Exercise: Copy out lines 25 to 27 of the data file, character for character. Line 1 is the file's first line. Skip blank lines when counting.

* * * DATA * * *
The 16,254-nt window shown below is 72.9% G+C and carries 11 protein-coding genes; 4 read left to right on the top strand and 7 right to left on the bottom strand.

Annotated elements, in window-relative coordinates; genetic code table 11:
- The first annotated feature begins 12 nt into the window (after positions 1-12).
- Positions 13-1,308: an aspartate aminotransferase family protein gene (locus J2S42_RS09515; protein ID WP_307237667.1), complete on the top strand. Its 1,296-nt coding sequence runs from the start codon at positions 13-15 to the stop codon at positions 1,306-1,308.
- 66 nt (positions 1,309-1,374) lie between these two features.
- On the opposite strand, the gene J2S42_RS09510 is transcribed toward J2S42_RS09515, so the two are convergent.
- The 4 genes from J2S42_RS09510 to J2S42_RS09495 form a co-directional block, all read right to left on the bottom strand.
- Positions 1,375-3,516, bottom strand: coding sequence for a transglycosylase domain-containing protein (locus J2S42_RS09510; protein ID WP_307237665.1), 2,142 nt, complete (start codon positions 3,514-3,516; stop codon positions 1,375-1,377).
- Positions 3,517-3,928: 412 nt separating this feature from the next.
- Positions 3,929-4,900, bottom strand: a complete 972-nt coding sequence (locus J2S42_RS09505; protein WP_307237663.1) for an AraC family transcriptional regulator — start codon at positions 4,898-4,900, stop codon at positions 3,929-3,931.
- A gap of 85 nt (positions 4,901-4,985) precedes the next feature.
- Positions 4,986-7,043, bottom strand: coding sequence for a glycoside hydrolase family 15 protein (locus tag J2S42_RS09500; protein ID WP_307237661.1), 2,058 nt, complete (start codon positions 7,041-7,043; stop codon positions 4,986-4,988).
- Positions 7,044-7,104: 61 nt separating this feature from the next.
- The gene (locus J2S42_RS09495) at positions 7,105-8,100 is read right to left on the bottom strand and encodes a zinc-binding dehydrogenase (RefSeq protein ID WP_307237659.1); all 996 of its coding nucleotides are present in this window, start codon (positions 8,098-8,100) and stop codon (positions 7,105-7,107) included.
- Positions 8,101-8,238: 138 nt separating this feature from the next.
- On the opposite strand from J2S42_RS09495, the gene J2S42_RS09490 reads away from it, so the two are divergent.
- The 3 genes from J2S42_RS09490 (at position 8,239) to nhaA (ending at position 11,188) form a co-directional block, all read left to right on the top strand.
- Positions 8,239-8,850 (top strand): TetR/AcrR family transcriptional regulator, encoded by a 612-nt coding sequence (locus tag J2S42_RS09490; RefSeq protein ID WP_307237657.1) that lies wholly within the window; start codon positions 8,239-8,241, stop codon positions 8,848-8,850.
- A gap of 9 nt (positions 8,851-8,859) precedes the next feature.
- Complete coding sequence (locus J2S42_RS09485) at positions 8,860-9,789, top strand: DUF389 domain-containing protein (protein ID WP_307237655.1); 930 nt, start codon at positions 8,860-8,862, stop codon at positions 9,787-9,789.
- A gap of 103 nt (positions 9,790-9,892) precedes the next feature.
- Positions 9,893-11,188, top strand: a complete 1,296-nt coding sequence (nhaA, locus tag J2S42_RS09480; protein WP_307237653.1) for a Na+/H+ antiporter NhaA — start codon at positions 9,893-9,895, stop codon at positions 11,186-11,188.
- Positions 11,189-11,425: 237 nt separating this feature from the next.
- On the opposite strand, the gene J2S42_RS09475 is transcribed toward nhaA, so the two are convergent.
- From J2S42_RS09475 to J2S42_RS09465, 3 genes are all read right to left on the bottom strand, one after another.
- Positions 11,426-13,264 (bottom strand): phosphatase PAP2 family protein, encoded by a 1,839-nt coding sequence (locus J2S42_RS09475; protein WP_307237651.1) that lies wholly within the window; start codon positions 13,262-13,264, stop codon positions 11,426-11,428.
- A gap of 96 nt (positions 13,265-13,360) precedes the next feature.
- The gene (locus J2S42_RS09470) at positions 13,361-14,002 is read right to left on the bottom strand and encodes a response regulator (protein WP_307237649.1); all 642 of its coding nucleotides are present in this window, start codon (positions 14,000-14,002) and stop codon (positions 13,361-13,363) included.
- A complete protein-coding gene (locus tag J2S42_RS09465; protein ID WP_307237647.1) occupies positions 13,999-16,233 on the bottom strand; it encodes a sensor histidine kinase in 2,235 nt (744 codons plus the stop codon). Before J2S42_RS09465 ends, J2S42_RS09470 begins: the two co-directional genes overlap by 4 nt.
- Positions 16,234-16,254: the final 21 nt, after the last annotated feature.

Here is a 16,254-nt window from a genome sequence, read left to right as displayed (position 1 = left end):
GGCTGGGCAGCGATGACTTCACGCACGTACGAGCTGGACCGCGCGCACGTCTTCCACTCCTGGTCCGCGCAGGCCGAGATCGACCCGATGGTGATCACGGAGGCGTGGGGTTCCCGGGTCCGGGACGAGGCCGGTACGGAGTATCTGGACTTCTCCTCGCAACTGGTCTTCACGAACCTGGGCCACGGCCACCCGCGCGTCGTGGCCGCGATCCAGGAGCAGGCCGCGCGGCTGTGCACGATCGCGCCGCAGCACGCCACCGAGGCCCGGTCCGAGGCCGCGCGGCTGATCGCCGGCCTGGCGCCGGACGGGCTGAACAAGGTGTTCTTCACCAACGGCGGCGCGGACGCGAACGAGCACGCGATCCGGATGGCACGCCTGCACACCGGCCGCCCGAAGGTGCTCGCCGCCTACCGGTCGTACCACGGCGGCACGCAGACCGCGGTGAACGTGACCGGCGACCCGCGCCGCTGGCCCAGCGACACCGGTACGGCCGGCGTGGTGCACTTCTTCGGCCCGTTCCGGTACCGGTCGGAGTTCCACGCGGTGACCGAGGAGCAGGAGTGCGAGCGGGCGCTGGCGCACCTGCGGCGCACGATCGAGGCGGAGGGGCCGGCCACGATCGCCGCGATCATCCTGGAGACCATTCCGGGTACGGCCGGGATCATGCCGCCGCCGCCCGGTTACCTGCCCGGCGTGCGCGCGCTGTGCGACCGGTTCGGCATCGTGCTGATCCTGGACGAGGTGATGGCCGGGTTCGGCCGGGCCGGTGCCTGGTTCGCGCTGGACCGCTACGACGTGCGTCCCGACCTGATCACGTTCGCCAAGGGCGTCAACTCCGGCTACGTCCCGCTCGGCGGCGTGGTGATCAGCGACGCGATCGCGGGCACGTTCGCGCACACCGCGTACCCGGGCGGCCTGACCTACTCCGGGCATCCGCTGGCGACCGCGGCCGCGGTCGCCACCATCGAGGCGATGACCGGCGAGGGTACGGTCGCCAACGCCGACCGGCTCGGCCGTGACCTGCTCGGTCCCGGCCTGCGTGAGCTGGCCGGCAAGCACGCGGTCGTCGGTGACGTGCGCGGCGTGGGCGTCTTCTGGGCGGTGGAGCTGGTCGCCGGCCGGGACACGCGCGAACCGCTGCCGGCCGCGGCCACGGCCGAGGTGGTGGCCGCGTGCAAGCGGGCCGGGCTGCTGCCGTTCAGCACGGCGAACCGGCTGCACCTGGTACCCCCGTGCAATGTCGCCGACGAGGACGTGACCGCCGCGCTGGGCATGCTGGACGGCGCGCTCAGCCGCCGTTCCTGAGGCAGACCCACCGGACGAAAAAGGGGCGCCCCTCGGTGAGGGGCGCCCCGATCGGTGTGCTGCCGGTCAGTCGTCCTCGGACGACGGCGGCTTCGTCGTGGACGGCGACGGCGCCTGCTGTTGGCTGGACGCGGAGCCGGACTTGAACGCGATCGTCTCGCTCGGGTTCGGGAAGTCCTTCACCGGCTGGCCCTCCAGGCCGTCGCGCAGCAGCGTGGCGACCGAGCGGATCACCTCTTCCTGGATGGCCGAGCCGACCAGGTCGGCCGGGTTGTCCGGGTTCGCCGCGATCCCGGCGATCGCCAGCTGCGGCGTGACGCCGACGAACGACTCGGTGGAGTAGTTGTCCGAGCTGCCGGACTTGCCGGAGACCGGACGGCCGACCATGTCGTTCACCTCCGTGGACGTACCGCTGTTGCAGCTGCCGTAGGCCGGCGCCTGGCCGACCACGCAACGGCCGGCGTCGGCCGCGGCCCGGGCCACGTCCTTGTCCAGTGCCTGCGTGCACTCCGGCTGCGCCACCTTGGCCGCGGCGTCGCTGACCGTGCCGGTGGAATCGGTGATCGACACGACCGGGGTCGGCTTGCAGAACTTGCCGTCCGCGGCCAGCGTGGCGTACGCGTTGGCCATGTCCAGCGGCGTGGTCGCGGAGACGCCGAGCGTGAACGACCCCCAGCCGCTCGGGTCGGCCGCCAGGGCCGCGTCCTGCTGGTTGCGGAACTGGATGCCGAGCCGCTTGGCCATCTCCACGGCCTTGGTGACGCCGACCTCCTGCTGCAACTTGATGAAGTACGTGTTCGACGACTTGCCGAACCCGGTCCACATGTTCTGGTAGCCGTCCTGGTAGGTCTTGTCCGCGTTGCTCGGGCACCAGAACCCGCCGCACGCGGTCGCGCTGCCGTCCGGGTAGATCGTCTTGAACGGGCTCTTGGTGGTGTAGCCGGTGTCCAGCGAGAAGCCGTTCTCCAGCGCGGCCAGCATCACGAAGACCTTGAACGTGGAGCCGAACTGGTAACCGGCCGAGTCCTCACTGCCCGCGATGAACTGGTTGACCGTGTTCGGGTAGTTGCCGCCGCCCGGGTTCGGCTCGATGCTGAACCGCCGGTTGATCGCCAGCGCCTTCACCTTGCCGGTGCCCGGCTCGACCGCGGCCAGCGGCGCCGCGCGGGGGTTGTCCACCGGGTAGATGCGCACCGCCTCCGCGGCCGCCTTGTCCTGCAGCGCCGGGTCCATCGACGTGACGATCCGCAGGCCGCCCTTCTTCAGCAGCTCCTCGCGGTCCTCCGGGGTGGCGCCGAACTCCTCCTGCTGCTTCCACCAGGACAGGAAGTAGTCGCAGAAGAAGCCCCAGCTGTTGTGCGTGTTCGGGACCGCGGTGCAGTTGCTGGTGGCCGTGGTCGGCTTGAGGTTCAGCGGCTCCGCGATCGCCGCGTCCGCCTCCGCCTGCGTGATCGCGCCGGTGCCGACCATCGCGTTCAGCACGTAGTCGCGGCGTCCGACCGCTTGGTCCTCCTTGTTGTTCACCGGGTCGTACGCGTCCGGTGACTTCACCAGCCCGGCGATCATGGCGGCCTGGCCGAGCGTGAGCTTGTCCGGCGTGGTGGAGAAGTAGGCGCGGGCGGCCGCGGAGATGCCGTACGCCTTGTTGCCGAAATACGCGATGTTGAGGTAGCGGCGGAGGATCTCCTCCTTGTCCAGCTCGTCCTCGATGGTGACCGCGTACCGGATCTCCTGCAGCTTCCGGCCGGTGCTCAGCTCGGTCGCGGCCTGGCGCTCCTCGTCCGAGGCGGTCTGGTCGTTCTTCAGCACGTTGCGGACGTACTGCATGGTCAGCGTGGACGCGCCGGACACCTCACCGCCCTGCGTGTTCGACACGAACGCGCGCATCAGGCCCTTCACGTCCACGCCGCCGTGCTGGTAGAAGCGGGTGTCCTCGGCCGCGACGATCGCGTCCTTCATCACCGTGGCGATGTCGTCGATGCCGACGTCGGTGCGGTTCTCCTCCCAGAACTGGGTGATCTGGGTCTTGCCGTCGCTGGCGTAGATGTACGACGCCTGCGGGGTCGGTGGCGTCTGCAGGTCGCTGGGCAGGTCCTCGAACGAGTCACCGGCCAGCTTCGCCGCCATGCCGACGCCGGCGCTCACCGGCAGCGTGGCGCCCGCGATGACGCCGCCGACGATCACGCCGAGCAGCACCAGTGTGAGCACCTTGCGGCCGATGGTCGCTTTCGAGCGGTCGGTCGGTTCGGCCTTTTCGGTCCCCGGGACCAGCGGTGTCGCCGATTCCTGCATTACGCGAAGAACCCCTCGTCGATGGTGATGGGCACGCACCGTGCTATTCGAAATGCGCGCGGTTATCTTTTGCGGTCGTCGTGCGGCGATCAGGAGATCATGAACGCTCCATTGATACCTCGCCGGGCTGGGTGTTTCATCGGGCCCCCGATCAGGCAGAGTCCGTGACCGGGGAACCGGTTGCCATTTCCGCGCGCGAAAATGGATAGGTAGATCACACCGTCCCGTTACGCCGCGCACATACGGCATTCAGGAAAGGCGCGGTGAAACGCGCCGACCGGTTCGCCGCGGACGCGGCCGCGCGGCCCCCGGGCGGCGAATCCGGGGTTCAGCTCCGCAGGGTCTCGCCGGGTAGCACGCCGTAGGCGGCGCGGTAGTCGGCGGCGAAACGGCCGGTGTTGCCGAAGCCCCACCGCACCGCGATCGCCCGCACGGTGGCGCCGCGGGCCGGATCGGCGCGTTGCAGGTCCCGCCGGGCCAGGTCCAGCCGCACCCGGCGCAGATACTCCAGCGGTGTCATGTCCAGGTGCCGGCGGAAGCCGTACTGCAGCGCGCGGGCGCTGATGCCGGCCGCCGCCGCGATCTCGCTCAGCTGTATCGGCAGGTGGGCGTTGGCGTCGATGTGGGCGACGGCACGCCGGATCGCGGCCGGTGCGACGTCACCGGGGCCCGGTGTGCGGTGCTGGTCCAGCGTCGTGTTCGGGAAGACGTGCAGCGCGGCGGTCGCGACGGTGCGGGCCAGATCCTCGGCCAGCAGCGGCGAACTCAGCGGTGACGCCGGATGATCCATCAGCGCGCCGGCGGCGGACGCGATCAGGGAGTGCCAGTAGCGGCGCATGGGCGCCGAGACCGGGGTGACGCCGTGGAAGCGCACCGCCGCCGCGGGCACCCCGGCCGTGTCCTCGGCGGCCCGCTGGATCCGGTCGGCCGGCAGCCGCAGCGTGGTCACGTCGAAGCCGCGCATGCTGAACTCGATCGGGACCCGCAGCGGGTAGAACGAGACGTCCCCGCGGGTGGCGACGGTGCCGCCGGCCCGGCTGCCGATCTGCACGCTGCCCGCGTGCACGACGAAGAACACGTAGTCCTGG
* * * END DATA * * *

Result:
- From J2S42_RS09475 to J2S42_RS09465, 3 genes are all read right to left on the bottom strand, one after another.
- Positions 11,426-13,264 (bottom strand): phosphatase PAP2 family protein, encoded by a 1,839-nt coding sequence (locus J2S42_RS09475; protein WP_307237651.1) that lies wholly within the window; start codon positions 13,262-13,264, stop codon positions 11,426-11,428.
- A gap of 96 nt (positions 13,265-13,360) precedes the next feature.